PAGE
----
Several elements of the machine had to be properly adjusted to match the timing for the song.

The group broke the song into sections, triggered when the machine passed certain gates, to account for small changes in timing that could occur (up to 0.5 sec, according to Brett Doar, one of the machine’s chief designers), allowing the band to continue to lip synch while the machine operated.

Smaller objects like dominoes were found to be the trickiest to set, as their patterns would be less predictable than larger and bulkier objects, which are more predominant in the later parts of the machine.

Once the machine transitioned to the downstairs portion, it would generally run the rest of the course untouched.

Furthermore, the time of day and temperature would play a big factor in how some small components would behave, forcing the team to readjust the timing.

Ball tracks and other features had to be wiped clear of dust and debris to prevent slowing down rolling objects. A carved wooden ball track shown early in the video was created to have motions timed to the music, but required a low inclined angle that would often cause the balls to skip out of the tracks.

Kulash noted that their largest “nightmare” for the machine was a set of mousetraps, triggered to release a display of colored flags; they were found to be overly sensitive to earlier actions of the machine, such as the dropping of a piano, and redesign and padding were needed to prevent the traps from being set off prematurely.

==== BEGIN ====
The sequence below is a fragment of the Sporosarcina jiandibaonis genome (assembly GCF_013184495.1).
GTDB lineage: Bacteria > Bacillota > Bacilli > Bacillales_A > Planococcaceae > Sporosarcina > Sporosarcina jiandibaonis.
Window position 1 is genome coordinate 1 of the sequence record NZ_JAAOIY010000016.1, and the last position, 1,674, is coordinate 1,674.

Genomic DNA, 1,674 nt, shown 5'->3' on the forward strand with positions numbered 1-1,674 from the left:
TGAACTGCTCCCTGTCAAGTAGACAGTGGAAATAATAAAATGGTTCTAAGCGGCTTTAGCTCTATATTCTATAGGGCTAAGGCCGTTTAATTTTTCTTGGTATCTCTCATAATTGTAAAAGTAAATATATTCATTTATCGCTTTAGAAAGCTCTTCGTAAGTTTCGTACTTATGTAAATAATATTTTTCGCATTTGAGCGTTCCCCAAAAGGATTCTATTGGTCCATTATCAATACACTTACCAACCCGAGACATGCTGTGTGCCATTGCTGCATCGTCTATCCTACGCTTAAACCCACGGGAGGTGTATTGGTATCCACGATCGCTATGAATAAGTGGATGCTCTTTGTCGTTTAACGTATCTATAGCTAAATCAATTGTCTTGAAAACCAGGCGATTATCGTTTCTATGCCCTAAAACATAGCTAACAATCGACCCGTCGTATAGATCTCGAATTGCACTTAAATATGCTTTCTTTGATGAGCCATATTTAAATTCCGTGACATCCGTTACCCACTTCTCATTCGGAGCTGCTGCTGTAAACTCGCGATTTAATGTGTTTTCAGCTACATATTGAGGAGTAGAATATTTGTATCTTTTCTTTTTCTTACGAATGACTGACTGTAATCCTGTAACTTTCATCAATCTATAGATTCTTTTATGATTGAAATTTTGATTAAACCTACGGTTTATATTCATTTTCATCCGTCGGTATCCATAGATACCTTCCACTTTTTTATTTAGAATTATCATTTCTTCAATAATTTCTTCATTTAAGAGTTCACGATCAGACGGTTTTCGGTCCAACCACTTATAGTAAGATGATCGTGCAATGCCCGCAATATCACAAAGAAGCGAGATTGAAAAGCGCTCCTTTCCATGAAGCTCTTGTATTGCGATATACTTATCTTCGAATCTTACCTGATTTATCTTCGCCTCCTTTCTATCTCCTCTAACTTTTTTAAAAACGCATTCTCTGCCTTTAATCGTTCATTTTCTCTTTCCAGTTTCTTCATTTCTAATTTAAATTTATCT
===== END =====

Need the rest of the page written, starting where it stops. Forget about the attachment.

The timing had to take into account the movements of both the band members and the cameraman; Damien Kulash estimated that though the machine was able to complete its opening at least three times, these shots were botched, because either the band members or the cameraman had fallen behind the action of the machine.

While the video was filmed as a single shot on at least three different occasions, they planned on using post-editing to slow down or speed up certain parts of the take to keep it in time with the final soundtrack.

There is a noted cut in the video, in which the camera passes through a set of curtains on the transition to the downstairs portion of the machine; according to one of the machine designers, Hector Alvarez, this cut was introduced by the band, speculating it was introduced to avoid a shot of one of the band members or cameraman in frame or otherwise to keep the machine video synchronized to the machine.

Both Tim Nordwind, bassist for the band, and Adam Sadowsky, president of Syyn Labs, said that while the machine worked in its entirety 3 times, and no cut was needed, the decision was made so a better result on the downstairs portion could be included in the final version. There was also a second cut which can be noticed by watching a piano against a wall as the camera passed behind some rods; the piano can be seen apparently warping in shape and position.